About this blog..

This is a blog that I started in April 2006, just after I first put on my bogu (kendo armour). It collects the advices given by more experienced kendo practitioners as well as those from my own experiences. Both technical and the mental aspects of kendo are written in the blog. I hope someone will find them useful or interesting at least!

Saturday, November 04, 2006

12th Dresden Seminar Part I

Morning session

Today was the first day of the 12th Dresden Seminar, led by Uwe Kumpf and Tomonari Miwa, both 6th Dan Renshi. There were in total about 40 people, all from Germany, of whom roughly a quarter didn't have bogu.

First morning session was divided into three groups, people without the bogus, people with bogus who are going to the German National Single Championship, and the rest. Needless to say, the majority was the third group. I the beginning I thought, "ok, if I train with the people who are going to the Championship I could be trained harder and improve more." But when I stepped to that side, Stephan said to me that we need to train more. Well, it was a bit embarrassing and disappointing, but what followed changed my mind.

We start with maybe 5 rounds of kirikaeshi, men-uchi, kote-men-uchi, kote-do-uchi, and kote-men-do-uchi, while the other group of armoured kenshi practise tsuki and some other wazas, which seemed less physical, but more advanced techniques. However, as I always think that the kihon (basics) is more important, I was more than happy to have the whole morning devoted to kihon, and practised my cuts with correct posture and tenouchi.

The morning session finished with Kakarigeiko whereby all the kenshi attending the Championship were the motodachi. Because each motodachi had only two kakarites, and the kakarite goes to the next motodachi when s/he finished, sometimes the kakarite didn't get the chance to take a breath. After about 15 rounds each we stopped, and then the motodachi did kakarigeiko themselves. I was completely exhausted, but that's what I like. Therefore I was glad I didn't attend the other group. Well, at least for now.

At lunch we went to an Asian resturaunt nearby, and I had some fried rice. I sat next to Martin, at the same table with another two kenshis from Hesse, with whom I had very interesting conversations. The meal took a bit long to arrive, as a result the afternoon session started a little later than scheduled.

Afternoon session

The afternoon started with the beginner's shiai. They were matched in pairs and had to execute kirikaeshi and uchi-gomi. It was for me a pleasure to see that the beginners from Dresden were the best, and a few in particular had a nice "ki-ken-tai-ichi". The winner was Erik from our university kendo club. Congratulations to him!

Then the armoured kenshi all trained together, this time led by Miwa-Sensei. He emphasised in particular the tenouchi and how it looks and feels like. From his strikes, one could really see his hands twisting inwards, and the hands moving forwards after striking, almost looked like pressing the shinai with his hands at the moment of the contact. He also said that the fumikomi should not be lifting your right foot up but bringing it forwards, by extending the right thigh. Another thing he pointed out was the footwork of kote-men-uchi. It should be small and fast, the right foot stomping and the left foot tapping the floor to follow. I also noticed earlier that Marco from Leipzip had the similar footwork, as a result he is very agile. I tried to used this foot work for the rest of the day and I felt I could indeed move faster.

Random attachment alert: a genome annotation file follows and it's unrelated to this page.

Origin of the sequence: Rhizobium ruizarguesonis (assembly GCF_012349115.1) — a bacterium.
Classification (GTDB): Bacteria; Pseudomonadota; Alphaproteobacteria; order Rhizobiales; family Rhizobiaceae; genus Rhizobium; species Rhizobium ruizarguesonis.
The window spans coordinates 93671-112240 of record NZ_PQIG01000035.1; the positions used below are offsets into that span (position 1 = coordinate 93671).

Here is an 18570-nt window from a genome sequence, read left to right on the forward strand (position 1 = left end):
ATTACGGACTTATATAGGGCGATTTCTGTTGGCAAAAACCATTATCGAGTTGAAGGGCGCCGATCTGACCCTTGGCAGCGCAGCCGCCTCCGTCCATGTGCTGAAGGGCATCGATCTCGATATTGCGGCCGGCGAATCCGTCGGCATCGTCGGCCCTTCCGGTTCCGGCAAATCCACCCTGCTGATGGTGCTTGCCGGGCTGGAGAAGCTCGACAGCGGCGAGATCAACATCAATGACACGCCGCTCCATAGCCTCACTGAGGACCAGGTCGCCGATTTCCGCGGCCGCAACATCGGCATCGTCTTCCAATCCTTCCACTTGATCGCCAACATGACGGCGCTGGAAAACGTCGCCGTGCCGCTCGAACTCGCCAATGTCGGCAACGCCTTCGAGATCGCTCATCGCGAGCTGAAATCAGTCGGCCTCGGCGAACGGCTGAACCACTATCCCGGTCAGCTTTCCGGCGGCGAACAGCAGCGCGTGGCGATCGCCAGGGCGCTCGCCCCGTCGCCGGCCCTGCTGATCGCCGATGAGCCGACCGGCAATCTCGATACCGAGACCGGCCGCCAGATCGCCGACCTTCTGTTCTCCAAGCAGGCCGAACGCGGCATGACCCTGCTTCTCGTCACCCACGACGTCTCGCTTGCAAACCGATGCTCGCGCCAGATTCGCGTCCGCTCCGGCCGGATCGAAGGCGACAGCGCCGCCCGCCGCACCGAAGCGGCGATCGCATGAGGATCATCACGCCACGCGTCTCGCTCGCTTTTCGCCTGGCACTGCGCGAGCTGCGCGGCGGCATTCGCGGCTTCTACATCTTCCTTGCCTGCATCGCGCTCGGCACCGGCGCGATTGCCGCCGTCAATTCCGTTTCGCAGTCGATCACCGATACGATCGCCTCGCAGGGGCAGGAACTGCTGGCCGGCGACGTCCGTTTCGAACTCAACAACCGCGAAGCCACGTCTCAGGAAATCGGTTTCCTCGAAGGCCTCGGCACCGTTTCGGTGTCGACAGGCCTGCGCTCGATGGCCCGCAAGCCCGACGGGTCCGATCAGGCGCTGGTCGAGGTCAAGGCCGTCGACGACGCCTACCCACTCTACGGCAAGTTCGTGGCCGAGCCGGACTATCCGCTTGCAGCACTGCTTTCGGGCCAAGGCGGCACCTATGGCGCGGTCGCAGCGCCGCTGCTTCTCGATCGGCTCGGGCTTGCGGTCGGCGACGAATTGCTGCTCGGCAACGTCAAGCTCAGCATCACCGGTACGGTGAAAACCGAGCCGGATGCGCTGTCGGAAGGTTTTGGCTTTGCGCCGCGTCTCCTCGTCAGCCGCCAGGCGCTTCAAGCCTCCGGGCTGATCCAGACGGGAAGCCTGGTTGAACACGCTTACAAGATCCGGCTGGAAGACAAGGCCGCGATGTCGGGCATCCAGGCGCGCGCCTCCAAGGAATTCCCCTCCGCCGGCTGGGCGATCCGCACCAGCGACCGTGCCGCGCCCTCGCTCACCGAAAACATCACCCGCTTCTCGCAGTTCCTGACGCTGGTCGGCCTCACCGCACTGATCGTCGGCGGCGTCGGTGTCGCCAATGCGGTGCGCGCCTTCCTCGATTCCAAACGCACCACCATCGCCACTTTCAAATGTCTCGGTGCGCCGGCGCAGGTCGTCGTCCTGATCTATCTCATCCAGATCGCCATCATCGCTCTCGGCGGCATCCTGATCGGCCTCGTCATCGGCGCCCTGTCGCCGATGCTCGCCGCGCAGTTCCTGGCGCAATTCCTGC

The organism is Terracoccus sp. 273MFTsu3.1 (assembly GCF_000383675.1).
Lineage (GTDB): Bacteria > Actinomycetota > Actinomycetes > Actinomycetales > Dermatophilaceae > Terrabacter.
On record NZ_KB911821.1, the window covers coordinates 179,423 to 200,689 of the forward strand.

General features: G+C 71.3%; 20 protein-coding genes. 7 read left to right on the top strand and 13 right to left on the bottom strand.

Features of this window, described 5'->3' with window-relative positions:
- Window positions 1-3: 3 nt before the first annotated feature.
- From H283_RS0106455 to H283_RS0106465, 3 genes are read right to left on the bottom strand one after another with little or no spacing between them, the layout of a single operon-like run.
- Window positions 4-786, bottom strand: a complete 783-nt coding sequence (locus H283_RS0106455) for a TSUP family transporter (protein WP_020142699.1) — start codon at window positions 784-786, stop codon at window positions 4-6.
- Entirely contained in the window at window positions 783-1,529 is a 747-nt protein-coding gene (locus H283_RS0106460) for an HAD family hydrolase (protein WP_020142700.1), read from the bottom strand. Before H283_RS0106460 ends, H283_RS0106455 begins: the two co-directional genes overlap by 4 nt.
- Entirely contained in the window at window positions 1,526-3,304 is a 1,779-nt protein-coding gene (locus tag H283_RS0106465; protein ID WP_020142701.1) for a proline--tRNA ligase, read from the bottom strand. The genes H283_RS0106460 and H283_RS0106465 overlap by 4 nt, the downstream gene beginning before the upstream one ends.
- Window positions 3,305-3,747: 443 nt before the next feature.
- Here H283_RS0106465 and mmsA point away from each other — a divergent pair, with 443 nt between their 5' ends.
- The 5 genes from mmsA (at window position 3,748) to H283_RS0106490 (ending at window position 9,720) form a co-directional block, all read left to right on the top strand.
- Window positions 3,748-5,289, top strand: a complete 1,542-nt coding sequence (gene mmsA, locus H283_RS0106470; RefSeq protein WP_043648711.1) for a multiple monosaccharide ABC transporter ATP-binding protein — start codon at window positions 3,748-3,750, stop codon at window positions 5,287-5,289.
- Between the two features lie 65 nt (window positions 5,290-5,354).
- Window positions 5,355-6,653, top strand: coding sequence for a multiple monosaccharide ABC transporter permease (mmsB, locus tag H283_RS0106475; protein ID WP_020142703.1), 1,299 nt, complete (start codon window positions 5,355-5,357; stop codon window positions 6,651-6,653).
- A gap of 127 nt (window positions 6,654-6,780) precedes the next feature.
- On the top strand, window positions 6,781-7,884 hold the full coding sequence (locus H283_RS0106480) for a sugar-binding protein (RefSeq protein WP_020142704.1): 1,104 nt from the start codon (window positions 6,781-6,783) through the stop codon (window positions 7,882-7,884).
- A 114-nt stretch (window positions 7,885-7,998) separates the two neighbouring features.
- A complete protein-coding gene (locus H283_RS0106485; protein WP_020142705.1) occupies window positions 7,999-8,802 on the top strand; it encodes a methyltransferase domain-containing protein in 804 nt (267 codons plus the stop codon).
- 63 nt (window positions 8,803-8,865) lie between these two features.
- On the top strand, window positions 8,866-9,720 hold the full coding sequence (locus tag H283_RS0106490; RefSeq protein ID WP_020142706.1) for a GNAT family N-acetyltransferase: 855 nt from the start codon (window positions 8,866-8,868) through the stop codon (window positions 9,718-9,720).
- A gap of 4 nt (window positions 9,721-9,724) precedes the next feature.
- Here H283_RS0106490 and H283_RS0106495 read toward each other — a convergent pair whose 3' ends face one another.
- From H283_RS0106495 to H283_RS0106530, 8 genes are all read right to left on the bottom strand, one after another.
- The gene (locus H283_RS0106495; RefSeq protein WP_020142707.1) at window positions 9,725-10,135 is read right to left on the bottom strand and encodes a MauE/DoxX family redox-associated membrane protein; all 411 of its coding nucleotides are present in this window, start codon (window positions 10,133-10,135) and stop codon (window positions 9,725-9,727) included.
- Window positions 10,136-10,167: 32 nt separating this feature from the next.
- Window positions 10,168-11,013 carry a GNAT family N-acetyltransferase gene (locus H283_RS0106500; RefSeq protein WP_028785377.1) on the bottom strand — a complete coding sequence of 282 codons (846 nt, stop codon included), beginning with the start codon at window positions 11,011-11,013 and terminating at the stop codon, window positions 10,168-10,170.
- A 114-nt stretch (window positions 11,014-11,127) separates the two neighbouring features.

We then practised hiki-waza. Miwa-Sensei showed that the hit should be small and sharp, without lifting the shinai too high.


Finally we did mawari-geiko and free jigeiko. In the mawari-geiko I cleverly positioned myself so that I could train with both Senseis. So I got two jigeikoes from each Sensei at the end of the day. With Miwa-Sensei the most difficult thing for me was to obtain a good distance. He always walk towards me before I can obtain enough distance to strike. With Kumpf-Sensei I tried to use a lot of harai-men but they all ended up with a countering suriage-men. He made the opening sometimes to let me strike. During the bowing he said, "good reaction".

I wasn't particular happy with my performance during the jigeiko because I couldn't make the openings myself.

Comments from Miwa-sensei:
  • Good kihon.
  • Always go in, instead of going around your opponent after the strike.
  • If taiatari happens then always use hiki-waza and gain the distance back.
Unfortunately, Kumpf-Sensei left before I could go to him, so I didn't get any advices from him.

The party started at 7:30pm with food contribution from seminar participants, mainly from the Dresdeners. They were pretty good food in fact (particularly those made by the girlfriends of the participants), and my stomach was very happy about it. yum.

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